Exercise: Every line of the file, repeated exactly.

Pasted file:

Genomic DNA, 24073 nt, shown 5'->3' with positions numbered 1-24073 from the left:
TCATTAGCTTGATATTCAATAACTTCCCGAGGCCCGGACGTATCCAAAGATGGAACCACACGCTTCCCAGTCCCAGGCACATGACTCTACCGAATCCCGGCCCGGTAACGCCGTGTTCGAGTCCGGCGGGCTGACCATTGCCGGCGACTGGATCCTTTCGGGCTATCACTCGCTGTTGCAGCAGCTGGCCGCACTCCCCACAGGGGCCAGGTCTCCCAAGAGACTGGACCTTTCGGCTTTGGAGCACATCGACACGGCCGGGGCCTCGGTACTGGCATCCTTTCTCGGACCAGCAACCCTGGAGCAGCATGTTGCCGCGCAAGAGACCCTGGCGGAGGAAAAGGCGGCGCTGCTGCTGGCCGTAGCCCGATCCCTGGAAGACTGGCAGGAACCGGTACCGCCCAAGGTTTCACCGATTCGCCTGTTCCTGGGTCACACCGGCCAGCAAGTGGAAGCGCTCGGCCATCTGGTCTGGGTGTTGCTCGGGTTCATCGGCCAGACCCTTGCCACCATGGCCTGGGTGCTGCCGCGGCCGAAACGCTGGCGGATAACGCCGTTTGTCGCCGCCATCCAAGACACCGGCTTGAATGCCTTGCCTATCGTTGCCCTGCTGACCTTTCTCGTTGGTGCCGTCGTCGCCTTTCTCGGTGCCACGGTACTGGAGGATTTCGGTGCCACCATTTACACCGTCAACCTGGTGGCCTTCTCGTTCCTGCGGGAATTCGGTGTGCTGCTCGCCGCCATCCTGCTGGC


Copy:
Genomic DNA, 24073 nt, shown 5'->3' with positions numbered 1-24073 from the left:
TCATTAGCTTGATATTCAATAACTTCCCGAGGCCCGGACGTATCCAAAGATGGAACCACACGCTTCCCAGTCCCAGGCACATGACTCTACCGAATCCCGGCCCGGTAACGCCGTGTTCGAGTCCGGCGGGCTGACCATTGCCGGCGACTGGATCCTTTCGGGCTATCACTCGCTGTTGCAGCAGCTGGCCGCACTCCCCACAGGGGCCAGGTCTCCCAAGAGACTGGACCTTTCGGCTTTGGAGCACATCGACACGGCCGGGGCCTCGGTACTGGCATCCTTTCTCGGACCAGCAACCCTGGAGCAGCATGTTGCCGCGCAAGAGACCCTGGCGGAGGAAAAGGCGGCGCTGCTGCTGGCCGTAGCCCGATCCCTGGAAGACTGGCAGGAACCGGTACCGCCCAAGGTTTCACCGATTCGCCTGTTCCTGGGTCACACCGGCCAGCAAGTGGAAGCGCTCGGCCATCTGGTCTGGGTGTTGCTCGGGTTCATCGGCCAGACCCTTGCCACCATGGCCTGGGTGCTGCCGCGGCCGAAACGCTGGCGGATAACGCCGTTTGTCGCCGCCATCCAAGACACCGGCTTGAATGCCTTGCCTATCGTTGCCCTGCTGACCTTTCTCGTTGGTGCCGTCGTCGCCTTTCTCGGTGCCACGGTACTGGAGGATTTCGGTGCCACCATTTACACCGTCAACCTGGTGGCCTTCTCGTTCCTGCGGGAATTCGGTGTGCTGCTCGCCGCCATCCTGCTGGC